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NetsDaily Off-Season Report No. 1

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And we’re back, for our 10th big year! Every weekend, we’ll be updating the Nets’ off-season with bits and pieces of information, gossip, etc. to help take the edge off 20-62, relying on the Nets’ beat reporters and others who have slipped interesting data into larger stories and blogs.

NBA: Sacramento Kings at Brooklyn Nets Andy Marlin-USA TODAY Sports

First things first

As we note above, we’ve been doing this for 10 years, through thick and (mostly) thin. Some editions will be long, some will be short. Some will be better than others. Some will come out on Saturday, some on Sunday. The Off-Season Report will follow the off-season, right up to October 1, which is the start of the pre-season.

This one is pretty basic.

Markinson meet the press

On Monday morning, Sean Marks and Kenny Atkinson, aka Markinson, will meet the media at the HSS Training Center in Brooklyn. The event starts at 11 a.m. No indication that it will be streamed, but expect a tweet storm.

It’s hard to imagine either discussing specifics as to draft picks or free agent prospects. League rules prohibit teams from talking about underclassmen until after the deadline for withdrawal from the draft which is still a couple of weeks away. And talking about specific free agents under contract with other teams is prima facie tampering.

What they can talk about, of course, is needs, which Atkinson spoke about in the team’s exit interviews as did Jeremy Lin. As Brian Lewis noted in his story Sunday, Lin said the Nets need help in rim protection, three point shooting and passing, which Lin admitted is on him. As Lewis noted...

Defending the rim? The Nets contested the most shots in the league (71.3), but were 18th in blocks (4.7). Better shooters? They attempted the fourth-most 3-pointers (31.6), but had the fifth-worst percentage (33.8). Better passing? They were second-worst in both turnovers (16.5) and assists-per-turnover (1.29)..

Ugh. It’s a long way from 11-13 at the end of the season to anything resembling respectability next season.

The two team leaders can also talk about travel plans. Almost in passing, Atkinson said this week that “travel to Europe” is on his to-do list and European hoops writer David Pick, who seems to enjoy tracking Marks travel, tweeted this week that the GM is headed back to Moscow to presumably take another look at Milos Teodosic. Pick says that Marks is expected to watch CSKA Moscow, Teodosic’s team, play Spanish powerhouse Baskonia in the first round of the Euroleague playoffs Tuesday and Thursday.

Could it be that Marks is interested in someone on the Baskonia roster? Well, considering how many of their players are former Nets, it seems doubtful. There’s Andrea Bargnani, Shane Larkin, Toko Shengelia and Chase Budinger, who was in training camp last year. There are a couple of long-term prospects, but it seems obvious, once again, that the Nets are interested in Teodosic. If Atkinson is going to Moscow, that would also be another indicator. No doubt any trip to Moscow would include a drop-by at ONEXIM headquarters to meet the big guy. (When Marks was there in March, Prokhorov was in Brooklyn.)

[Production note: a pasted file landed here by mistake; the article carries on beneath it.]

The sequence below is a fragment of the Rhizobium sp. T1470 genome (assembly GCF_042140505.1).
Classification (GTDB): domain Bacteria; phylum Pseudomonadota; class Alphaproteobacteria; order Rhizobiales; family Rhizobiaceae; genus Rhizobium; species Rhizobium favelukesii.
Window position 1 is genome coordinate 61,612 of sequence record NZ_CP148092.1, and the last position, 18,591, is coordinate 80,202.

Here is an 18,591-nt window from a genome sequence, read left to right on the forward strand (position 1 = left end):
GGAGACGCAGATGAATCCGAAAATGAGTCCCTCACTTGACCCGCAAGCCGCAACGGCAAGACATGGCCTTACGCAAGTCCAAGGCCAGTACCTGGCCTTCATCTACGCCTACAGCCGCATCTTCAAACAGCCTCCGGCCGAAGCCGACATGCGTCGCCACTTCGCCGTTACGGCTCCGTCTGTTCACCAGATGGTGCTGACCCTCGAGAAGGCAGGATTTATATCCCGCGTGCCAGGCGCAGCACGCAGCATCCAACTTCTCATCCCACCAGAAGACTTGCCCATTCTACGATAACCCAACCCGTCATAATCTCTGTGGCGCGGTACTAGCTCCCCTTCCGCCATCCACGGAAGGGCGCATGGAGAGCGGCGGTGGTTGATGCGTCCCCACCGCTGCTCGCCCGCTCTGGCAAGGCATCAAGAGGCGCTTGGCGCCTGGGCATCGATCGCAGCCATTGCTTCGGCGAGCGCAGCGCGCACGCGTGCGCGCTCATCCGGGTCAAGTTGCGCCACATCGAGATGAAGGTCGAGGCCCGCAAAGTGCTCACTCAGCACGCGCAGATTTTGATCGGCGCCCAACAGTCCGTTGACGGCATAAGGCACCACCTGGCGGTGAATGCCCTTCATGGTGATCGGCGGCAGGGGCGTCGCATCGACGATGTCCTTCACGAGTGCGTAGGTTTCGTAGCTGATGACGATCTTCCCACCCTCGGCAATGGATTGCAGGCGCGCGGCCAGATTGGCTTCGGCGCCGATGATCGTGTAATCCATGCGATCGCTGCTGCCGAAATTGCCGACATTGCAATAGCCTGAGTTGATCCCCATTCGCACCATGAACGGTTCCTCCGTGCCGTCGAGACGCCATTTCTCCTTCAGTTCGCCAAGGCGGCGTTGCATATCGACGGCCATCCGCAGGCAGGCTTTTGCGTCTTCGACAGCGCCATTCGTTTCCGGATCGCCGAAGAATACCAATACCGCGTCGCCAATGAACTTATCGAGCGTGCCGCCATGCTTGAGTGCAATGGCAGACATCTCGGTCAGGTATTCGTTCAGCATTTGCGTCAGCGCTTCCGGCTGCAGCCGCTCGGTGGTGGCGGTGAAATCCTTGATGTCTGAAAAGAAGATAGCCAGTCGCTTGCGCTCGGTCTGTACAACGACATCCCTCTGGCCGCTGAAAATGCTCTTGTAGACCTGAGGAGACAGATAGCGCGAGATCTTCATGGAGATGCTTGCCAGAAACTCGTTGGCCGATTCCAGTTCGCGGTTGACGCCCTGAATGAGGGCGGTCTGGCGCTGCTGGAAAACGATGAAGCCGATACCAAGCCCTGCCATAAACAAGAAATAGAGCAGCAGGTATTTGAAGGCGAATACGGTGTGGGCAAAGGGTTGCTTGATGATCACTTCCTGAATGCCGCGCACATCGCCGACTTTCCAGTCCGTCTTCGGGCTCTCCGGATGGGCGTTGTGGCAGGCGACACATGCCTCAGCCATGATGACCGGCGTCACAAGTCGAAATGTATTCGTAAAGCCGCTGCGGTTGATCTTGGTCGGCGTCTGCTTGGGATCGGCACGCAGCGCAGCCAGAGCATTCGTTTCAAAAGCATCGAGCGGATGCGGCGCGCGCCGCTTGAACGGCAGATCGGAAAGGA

Alas, Monday’s media availability is unlikely to produce the fireworks that took place when Phil Jackson took the podium Friday at the Knicks practice facility and after a one-minute mea culpa spent the rest of the 49 minutes excoriating his roster.

He suggested his franchise player might want to void his no-trade clause and head elsewhere, disparaged three point shooting as cheap and even opined that Kristaps Porzingis isn’t “the Man” yet and could be traded! Then, it came out that the 7’3” Latvian 1) blew off his exit interview with Phil and 2) plans to spend the summer in Latvia. Yikes.

A little less that two months ago, we tweeted this...

We still hold these truths to be self-evident.

Summer League makes me feel fine (apologies to Seals & Croft)

There are no roster limits on summer league rosters. Thank God, because it would appear that the Nets will have a lot of possibilities. Now, it is possible that by July 7, opening day in Las Vegas, the roster will have changed. Maybe not all six players with team options will see those options exercised. Maybe someone will be traded, etc., etc.

But the Nets have so many players you would think are summer league players. Not just Brooklyn Nets but Long Island Nets, draft picks, a smattering of undrafted guys. (Stashed players, like Juan Pablo Vaulet, will likely play in international tournaments.)

Maybe the two players the Nets signed to quickie 10-day deals, Cliff Alexander and Prince Ibeh, will be on the roster. After all, the Nets had enough interest to acquire their D-League rights, promise them a 10-day deal then when roster math prevented them from bringing them up to the big club, they massaged the CBA and got them contracts if not uniforms.

NBA teams start thinking about SL rosters about now. Last week, front office types traveled to the Portsmouth Invitational Tournament to look at college seniors, who they can talk about and talk to. According to Draft Express’ Jonathan Givony, this was a particularly strong PIT as it’s a strong draft. We would assume the Nets unsettled roster, reputation for taking chances on lesser lights and emphasis on development would appeal to the best of them.

FIBA Tournaments

If it’s an odd numbered year, that means international players may be headed home to play for their national teams in FIBA’s bi-annual tournaments like FIBA Europe, FIBA Americas, FIBA Asia, etc. From those tournaments will emerge the final teams for the FIBA Worlds in 2019, to held at various venues in China.

As of now, two Nets players will get invites, Canada’s Andrew Nicholson and Justin Hamilton, whose mother is Croatian and gained dual citizenship in 2016. Also, Juan Pablo Vaulet is likely to play for Argentina for a lot of reasons, but the biggest one is that the finals of FIBA Americas will be played in his hometown of Cordoba, Argentina.